1. Relating to a genus
or kind; pertaining to a intact class
or order; as, a common law
2. Comprehending much species
or individuals; not particular
or special; including all particulars; as, a common inference
3. Not restrained or limited to a precise import; not specific; indefinite; vague; lax
in signification; as, a loose
and common expression.
4. General to much, or the greatest number; widely spread; prevalent; extensive, though not universal; as, a common opinion; a common custom. "This common applause and cheerful sout Argue your wisdom and your love
to Richard." (Shak)
5. Having a relation
to all; general
to the intact; as, Adam, our common sire.
6. As a intact; in gross; for the most part. "His common behavior
vain, ridiculous." (Shak)
7. Normal; general, on most occasions; as, his
common, annexed to a name of office, generally denotes chief or superior; as, attorney-general; adjutant
common; commissary common; quartermaster
common; vicar-general, etc. Common agent, a warrant, now
illegal, to apprehend suspected persons, without
Synonym: Common, General, Universal.
Common denotes primarily that in which much share; and hence, that which is often met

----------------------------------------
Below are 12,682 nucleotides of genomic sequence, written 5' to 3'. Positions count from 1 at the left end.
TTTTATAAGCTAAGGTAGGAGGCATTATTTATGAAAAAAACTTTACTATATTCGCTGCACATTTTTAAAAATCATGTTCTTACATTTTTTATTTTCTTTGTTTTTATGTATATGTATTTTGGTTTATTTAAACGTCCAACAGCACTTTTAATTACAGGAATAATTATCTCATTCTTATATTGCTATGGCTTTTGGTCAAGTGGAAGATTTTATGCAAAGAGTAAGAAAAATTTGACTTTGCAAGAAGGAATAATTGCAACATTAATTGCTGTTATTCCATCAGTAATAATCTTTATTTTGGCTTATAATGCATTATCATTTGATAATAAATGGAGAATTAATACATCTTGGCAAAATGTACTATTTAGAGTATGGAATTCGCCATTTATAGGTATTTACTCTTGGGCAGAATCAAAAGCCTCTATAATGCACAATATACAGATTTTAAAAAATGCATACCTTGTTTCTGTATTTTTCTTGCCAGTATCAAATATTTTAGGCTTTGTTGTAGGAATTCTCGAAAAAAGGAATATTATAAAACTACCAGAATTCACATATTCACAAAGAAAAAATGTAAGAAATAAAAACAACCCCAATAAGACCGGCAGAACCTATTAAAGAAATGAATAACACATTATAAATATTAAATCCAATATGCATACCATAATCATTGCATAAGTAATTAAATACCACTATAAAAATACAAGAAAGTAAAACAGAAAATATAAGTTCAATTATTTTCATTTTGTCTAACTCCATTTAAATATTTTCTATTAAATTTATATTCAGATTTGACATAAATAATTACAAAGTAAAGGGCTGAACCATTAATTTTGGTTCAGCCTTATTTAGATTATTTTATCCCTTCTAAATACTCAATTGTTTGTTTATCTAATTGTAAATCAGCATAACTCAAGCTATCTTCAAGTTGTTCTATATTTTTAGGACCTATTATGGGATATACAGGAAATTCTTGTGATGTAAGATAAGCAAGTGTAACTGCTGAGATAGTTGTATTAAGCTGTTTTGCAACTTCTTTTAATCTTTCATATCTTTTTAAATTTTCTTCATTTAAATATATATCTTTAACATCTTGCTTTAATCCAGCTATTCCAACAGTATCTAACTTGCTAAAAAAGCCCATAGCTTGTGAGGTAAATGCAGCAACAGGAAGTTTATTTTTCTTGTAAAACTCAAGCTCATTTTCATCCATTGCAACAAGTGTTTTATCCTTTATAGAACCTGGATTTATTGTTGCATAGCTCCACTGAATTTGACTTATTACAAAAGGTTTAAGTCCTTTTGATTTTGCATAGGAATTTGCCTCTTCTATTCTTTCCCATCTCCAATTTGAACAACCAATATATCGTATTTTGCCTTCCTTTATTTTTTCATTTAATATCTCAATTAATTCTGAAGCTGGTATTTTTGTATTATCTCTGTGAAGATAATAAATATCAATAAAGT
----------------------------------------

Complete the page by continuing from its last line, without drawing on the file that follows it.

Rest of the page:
with. Common is stronger, denoting that which pertains to a majority of the individuals which compose a genus, or intact. Universal, that which pertains to all without
exception. To be able to read
is so general
an attainment in the United States, that we may pronounce it common, though by no means universal.
1. The intact; the total; that which comprehends or relates to all, or the chief part; opposed to special. "In particulars our knowledge
begins, and so spreads itself by degrees to generals." (Locke)
2. One of the chief military officers of a government
or country; the commander of an army, of a body
not smaller than a brigade. In European armies, the highest military rank following
In the United States the office
of Common of the Army has been created by temporary
laws, and has been held only by Generals U. S. Grant, W. T. Sherman, and P. H. Sheridan. Popularly, the title
Common is given
to different common officers, as Common, Lieutenant common, Major common, Brigadier common, Commissary common, etc. See Brigadier common, Lieutenant common, Major common, in the Vocabulary.
3. The roll
of the drum
which calls the troops together; as, to beat
4. The chief of an order
of monks, or of all the houses or congregations under
5. The popular; the people; the vulgar. In common, in the main; for the most part.
Origin: F. Common, fr. L. Generalis. See Genus.
Source: Websters Vocabulary